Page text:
Ethics & Public Policy Center

Eighth Day, The (Le Huitième Jour)

Published in EPPC Online on September 1, 1997



Le Huitième Jour(The Eighth Day) by Jaco Van Dormael begins with a somewhat whimsical attempt to portray the world as seen through the eyes of Georges (Pascal Duquenne), a Downs syndrome sufferer. Like Genesis (the pop group of the same name makes an appearance later in the film), it begins “In the beginning. . .” when, we are told, “there was nothing. . .” (nothing is represented, rather wittily as TV static) “. . .only music.” Suddenly the TV screen comes into focus. A stage-Mexican called Luis Marinaro in sequinned toreador outfit, huge sombrero and flashing white teeth is singing about “sunny Mexico.” Then we proceed through the days of the week. On the first day He made the sun, on the second the earth and sea. On the third he made records (shot of Georges listening to an English language record), on the fourth television (Georges imagines himself on TV, a baby on the steppes of Mongolia). On the fifth day, He made grass, on the sixth men, in all colors, and “on the seventh day He rested.” Then comes up the title, “The Eighth Day,” over a gorgeous cloud and sky shot.

Thus to skirt round the edges of being patronizing, even to make fun of what, until very recent times, used to be called “mongolism”—and with a real-life sufferer from the syndrome—is admirably audacious film-making by Dormael, a jokester and author of what I consider to be the post-modern classic, Toto the Hero. But into the midst of this riot of images he inserts a quasi-realistic story. Daniel Auteuil plays Harry, a salesman employed by a bank who is obviously a rising star in business but such a workaholic that he has completely destroyed his family life. His wife, Julie (Miou-Miou) and two little girls (played by Van Dormael’s own children) have left him, and he is too busy even to remember to meet them when they come to Brussels to visit him. They spend hours at the train station and then sadly get back on the train to return to mother.

Harry feels awful about it, of course, and tries to apologize, but Julie is having none of it. And, worse, neither are the girls, who don’t want to see him anymore. Driving back from his fruitless attempts to make it better, at night, in the rain, he hits and kills a dog on the road. The dog is the companion of Georges, who has gone walkabout from the institution where he lives and taken the dog with him. Harry puts the dead dog in the back of his station wagon and gives Georges a lift without knowing where to take him. Georges then becomes, through a series of comic misadventures together, Harry’s dog. Or his child. The boring banker, through him, is able to find his own inner child—which means, as it so often does in the movies, that he learns how to be a mensch and to enjoy life.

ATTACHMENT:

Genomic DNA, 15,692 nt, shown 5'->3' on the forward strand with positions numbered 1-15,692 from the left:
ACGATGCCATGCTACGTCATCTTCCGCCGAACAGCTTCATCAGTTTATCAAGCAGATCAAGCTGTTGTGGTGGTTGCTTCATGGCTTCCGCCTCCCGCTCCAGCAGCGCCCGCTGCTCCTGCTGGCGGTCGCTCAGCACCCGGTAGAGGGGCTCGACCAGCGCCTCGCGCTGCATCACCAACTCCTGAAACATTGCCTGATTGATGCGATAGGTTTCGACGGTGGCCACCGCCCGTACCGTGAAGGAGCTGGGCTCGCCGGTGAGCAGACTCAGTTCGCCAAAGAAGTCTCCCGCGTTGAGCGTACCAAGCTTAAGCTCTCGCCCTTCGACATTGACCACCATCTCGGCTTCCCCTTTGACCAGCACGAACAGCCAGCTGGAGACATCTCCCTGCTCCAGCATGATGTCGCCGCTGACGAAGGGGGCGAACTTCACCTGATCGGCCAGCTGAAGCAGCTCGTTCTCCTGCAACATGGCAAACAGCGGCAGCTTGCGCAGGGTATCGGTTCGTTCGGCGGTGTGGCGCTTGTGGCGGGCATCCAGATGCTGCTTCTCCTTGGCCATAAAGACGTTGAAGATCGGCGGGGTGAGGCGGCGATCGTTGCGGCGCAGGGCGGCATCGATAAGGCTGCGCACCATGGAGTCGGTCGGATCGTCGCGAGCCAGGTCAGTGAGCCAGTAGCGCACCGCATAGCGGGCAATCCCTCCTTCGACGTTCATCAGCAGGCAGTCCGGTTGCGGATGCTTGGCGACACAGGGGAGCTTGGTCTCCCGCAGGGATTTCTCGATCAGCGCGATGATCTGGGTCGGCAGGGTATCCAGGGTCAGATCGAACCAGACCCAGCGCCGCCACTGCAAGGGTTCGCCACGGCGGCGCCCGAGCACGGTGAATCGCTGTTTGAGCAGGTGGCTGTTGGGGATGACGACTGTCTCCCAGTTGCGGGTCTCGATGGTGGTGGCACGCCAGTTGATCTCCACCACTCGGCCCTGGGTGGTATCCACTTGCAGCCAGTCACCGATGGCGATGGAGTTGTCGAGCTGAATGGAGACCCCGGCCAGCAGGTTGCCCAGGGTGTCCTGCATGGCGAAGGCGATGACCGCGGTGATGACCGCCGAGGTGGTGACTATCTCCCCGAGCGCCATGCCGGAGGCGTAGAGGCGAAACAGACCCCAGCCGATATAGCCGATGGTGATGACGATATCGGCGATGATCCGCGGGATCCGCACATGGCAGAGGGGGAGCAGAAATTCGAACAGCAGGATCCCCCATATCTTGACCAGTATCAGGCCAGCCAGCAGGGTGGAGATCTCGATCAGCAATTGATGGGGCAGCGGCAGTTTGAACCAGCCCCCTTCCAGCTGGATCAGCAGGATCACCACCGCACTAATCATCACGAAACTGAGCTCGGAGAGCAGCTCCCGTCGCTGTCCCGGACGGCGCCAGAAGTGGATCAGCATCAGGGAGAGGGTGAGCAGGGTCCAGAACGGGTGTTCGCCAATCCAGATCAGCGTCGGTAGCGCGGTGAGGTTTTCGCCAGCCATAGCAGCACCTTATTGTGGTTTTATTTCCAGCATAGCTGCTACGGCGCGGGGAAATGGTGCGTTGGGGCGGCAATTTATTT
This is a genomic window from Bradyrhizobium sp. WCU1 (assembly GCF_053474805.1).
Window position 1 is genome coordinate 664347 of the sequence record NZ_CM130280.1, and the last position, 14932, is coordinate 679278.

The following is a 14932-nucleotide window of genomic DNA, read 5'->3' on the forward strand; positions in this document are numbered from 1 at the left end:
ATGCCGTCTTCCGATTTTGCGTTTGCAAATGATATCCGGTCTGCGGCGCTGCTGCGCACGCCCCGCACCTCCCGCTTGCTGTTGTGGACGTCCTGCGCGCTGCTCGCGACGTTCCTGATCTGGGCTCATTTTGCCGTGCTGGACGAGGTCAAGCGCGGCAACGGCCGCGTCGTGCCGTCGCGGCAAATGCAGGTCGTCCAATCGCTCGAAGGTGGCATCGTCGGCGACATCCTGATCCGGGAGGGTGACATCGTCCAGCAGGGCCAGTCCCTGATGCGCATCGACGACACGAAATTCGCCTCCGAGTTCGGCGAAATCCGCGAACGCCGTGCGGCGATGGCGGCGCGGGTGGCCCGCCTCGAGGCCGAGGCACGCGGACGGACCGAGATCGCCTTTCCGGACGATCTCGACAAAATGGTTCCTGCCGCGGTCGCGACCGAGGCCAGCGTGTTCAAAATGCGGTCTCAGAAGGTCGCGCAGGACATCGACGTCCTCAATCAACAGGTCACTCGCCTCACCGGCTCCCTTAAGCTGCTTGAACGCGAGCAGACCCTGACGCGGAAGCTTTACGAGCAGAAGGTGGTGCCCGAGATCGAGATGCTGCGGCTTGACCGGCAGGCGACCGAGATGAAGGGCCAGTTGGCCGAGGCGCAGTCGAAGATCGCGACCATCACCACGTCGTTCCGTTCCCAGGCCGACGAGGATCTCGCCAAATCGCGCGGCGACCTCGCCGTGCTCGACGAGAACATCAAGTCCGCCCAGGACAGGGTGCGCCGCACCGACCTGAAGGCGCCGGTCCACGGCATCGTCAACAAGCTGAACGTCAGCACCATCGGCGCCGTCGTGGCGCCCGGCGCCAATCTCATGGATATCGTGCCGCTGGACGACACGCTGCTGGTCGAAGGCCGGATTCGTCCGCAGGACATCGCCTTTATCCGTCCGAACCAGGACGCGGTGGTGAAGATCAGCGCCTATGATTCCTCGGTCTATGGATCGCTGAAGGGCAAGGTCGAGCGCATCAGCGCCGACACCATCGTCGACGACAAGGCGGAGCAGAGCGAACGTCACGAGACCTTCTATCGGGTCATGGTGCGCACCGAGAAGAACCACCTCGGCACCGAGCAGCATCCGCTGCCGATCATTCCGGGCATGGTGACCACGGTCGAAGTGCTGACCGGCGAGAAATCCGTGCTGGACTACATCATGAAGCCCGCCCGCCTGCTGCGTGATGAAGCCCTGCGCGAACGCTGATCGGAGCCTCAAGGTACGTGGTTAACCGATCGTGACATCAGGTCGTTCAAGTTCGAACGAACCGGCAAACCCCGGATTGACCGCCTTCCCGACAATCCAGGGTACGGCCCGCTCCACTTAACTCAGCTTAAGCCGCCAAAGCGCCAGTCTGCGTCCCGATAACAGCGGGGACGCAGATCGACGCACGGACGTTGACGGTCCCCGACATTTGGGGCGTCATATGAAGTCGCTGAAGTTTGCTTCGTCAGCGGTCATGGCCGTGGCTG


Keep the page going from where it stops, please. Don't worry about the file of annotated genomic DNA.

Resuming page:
In other words, it is all a little too easy. There’s nothing wrong with rediscovering the joy of living, but the attempts—as moving in their way as Auteuil’s splendid portrayal of the agonized father—to get Georges’s sister to take responsibility for him and the hostility of her husband (though their kids are of course delighted by “Uncle Georges” ) remind us that you cannot live at that level except at rare moments of exaltation. Georges and some other institutionalized idiots steal a van and drive with Harry to the seaside town where Julie and the girls are living. They open up a closed amusement park and set off fireworks to soften their hearts. It is a lovely idea and makes for good cinema, but it leaves the harder questions about fatherhood and family break ups unanswered.

In the same way Georges too conveniently solves the problem of who is to look after him when the party’s over. But, insofar as the film is more about Georges than about Harry, it is a lot of fun (look out especially for the singing mice), and it touches us with the sense of human possibilities in places where most of us would rather avert our eyes.

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